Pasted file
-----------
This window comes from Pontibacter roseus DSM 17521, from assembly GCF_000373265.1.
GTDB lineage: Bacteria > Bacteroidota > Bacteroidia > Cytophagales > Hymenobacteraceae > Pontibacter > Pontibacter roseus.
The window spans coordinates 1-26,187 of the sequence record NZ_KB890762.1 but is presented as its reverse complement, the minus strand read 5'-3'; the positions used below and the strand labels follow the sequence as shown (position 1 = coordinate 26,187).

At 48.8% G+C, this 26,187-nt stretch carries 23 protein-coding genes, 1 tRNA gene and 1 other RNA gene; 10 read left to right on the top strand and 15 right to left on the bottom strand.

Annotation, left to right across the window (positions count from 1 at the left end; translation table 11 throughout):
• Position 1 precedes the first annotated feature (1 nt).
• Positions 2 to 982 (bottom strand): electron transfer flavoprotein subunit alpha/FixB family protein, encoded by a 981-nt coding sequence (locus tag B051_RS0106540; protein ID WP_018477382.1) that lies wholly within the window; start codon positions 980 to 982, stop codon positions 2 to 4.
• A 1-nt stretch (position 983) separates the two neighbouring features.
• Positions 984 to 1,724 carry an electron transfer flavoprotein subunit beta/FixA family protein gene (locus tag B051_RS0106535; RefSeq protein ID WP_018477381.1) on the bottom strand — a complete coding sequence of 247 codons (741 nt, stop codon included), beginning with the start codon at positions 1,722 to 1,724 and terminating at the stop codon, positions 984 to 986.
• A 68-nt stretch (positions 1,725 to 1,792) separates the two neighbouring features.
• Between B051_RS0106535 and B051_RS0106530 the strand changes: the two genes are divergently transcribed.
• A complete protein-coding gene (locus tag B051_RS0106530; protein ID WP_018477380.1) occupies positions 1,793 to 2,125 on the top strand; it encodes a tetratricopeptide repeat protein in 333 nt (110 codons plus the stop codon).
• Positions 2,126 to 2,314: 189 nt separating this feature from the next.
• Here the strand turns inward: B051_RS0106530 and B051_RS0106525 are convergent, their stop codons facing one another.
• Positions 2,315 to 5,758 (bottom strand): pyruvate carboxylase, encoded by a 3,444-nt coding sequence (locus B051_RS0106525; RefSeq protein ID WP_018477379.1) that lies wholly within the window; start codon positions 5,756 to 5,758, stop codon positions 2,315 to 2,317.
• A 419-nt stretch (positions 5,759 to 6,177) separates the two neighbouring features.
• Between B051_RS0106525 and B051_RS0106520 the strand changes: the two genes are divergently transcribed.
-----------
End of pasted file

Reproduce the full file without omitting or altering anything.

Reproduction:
This window comes from Pontibacter roseus DSM 17521, from assembly GCF_000373265.1.
GTDB lineage: Bacteria > Bacteroidota > Bacteroidia > Cytophagales > Hymenobacteraceae > Pontibacter > Pontibacter roseus.
The window spans coordinates 1-26,187 of the sequence record NZ_KB890762.1 but is presented as its reverse complement, the minus strand read 5'-3'; the positions used below and the strand labels follow the sequence as shown (position 1 = coordinate 26,187).

At 48.8% G+C, this 26,187-nt stretch carries 23 protein-coding genes, 1 tRNA gene and 1 other RNA gene; 10 read left to right on the top strand and 15 right to left on the bottom strand.

Annotation, left to right across the window (positions count from 1 at the left end; translation table 11 throughout):
• Position 1 precedes the first annotated feature (1 nt).
• Positions 2 to 982 (bottom strand): electron transfer flavoprotein subunit alpha/FixB family protein, encoded by a 981-nt coding sequence (locus tag B051_RS0106540; protein ID WP_018477382.1) that lies wholly within the window; start codon positions 980 to 982, stop codon positions 2 to 4.
• A 1-nt stretch (position 983) separates the two neighbouring features.
• Positions 984 to 1,724 carry an electron transfer flavoprotein subunit beta/FixA family protein gene (locus tag B051_RS0106535; RefSeq protein ID WP_018477381.1) on the bottom strand — a complete coding sequence of 247 codons (741 nt, stop codon included), beginning with the start codon at positions 1,722 to 1,724 and terminating at the stop codon, positions 984 to 986.
• A 68-nt stretch (positions 1,725 to 1,792) separates the two neighbouring features.
• Between B051_RS0106535 and B051_RS0106530 the strand changes: the two genes are divergently transcribed.
• A complete protein-coding gene (locus tag B051_RS0106530; protein ID WP_018477380.1) occupies positions 1,793 to 2,125 on the top strand; it encodes a tetratricopeptide repeat protein in 333 nt (110 codons plus the stop codon).
• Positions 2,126 to 2,314: 189 nt separating this feature from the next.
• Here the strand turns inward: B051_RS0106530 and B051_RS0106525 are convergent, their stop codons facing one another.
• Positions 2,315 to 5,758 (bottom strand): pyruvate carboxylase, encoded by a 3,444-nt coding sequence (locus B051_RS0106525; RefSeq protein ID WP_018477379.1) that lies wholly within the window; start codon positions 5,756 to 5,758, stop codon positions 2,315 to 2,317.
• A 419-nt stretch (positions 5,759 to 6,177) separates the two neighbouring features.
• Between B051_RS0106525 and B051_RS0106520 the strand changes: the two genes are divergently transcribed.